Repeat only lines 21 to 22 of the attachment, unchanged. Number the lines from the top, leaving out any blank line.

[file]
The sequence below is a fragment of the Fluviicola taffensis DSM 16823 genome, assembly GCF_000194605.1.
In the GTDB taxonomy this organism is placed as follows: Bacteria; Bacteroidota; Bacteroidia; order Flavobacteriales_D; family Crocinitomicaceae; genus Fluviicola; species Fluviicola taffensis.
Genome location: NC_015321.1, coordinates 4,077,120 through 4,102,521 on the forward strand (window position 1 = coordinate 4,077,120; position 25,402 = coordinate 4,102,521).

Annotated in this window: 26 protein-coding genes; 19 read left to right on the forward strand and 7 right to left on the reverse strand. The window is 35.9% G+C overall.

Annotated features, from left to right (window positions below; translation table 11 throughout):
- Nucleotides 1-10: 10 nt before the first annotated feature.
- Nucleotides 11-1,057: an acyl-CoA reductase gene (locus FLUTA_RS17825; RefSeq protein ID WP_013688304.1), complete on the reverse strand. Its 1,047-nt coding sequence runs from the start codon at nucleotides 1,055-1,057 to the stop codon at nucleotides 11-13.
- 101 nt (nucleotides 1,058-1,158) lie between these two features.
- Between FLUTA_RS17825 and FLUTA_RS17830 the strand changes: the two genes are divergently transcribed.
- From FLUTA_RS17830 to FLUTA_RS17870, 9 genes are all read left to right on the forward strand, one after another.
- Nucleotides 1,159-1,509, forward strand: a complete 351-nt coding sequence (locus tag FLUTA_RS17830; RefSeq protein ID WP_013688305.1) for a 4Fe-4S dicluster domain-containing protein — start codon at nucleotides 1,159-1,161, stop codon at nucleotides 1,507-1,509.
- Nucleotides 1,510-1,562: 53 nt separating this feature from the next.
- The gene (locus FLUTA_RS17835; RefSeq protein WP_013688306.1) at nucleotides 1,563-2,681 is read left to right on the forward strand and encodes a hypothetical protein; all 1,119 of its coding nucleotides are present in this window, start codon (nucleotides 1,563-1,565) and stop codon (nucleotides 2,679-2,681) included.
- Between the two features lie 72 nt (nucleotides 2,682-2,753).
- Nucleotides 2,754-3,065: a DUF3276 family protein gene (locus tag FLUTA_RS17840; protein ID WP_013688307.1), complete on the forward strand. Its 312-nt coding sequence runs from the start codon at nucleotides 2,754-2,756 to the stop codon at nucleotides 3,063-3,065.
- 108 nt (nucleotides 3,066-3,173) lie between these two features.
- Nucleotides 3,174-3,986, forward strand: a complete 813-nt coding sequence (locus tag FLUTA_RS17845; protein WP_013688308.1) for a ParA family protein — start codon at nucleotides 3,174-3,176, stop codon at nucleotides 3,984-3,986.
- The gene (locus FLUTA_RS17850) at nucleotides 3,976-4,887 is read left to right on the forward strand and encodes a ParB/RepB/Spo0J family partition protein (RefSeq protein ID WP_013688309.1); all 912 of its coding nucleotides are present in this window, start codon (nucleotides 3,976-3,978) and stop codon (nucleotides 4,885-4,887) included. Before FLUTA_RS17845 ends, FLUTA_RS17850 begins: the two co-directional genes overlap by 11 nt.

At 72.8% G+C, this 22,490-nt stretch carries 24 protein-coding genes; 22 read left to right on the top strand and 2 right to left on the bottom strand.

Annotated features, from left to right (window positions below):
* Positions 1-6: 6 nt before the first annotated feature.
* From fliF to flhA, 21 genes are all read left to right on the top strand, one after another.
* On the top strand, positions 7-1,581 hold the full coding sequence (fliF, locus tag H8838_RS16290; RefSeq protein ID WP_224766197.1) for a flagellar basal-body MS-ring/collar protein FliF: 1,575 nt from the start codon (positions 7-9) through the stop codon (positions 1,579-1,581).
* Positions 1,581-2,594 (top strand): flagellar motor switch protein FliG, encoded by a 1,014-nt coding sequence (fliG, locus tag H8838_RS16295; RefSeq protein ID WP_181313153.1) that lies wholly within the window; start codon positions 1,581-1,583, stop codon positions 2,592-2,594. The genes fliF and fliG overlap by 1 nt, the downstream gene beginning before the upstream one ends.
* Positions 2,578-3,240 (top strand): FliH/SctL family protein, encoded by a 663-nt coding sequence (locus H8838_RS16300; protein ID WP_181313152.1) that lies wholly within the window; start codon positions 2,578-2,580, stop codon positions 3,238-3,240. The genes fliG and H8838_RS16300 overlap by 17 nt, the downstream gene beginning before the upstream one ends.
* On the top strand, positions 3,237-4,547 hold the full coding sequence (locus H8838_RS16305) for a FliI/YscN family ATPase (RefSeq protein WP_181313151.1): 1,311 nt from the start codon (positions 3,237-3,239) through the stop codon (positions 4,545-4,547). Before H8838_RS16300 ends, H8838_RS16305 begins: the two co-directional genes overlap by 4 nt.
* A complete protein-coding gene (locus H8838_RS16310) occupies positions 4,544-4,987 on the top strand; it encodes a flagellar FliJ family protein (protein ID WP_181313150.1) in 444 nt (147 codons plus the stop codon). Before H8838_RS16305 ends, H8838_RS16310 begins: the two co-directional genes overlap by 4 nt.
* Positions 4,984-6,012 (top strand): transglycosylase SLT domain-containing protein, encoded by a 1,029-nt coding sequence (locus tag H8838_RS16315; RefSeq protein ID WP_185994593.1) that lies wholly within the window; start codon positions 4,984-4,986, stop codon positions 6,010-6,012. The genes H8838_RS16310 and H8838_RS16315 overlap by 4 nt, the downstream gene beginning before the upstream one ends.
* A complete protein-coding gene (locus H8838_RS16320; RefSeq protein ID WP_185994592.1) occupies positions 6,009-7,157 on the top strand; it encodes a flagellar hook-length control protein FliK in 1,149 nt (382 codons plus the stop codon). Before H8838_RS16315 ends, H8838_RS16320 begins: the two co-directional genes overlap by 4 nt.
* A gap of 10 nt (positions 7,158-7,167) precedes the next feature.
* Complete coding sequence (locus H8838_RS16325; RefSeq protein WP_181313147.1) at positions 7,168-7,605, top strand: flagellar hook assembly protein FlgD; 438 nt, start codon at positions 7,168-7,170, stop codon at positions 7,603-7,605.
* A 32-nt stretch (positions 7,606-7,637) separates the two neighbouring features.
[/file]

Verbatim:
* Positions 1-6: 6 nt before the first annotated feature.
* From fliF to flhA, 21 genes are all read left to right on the top strand, one after another.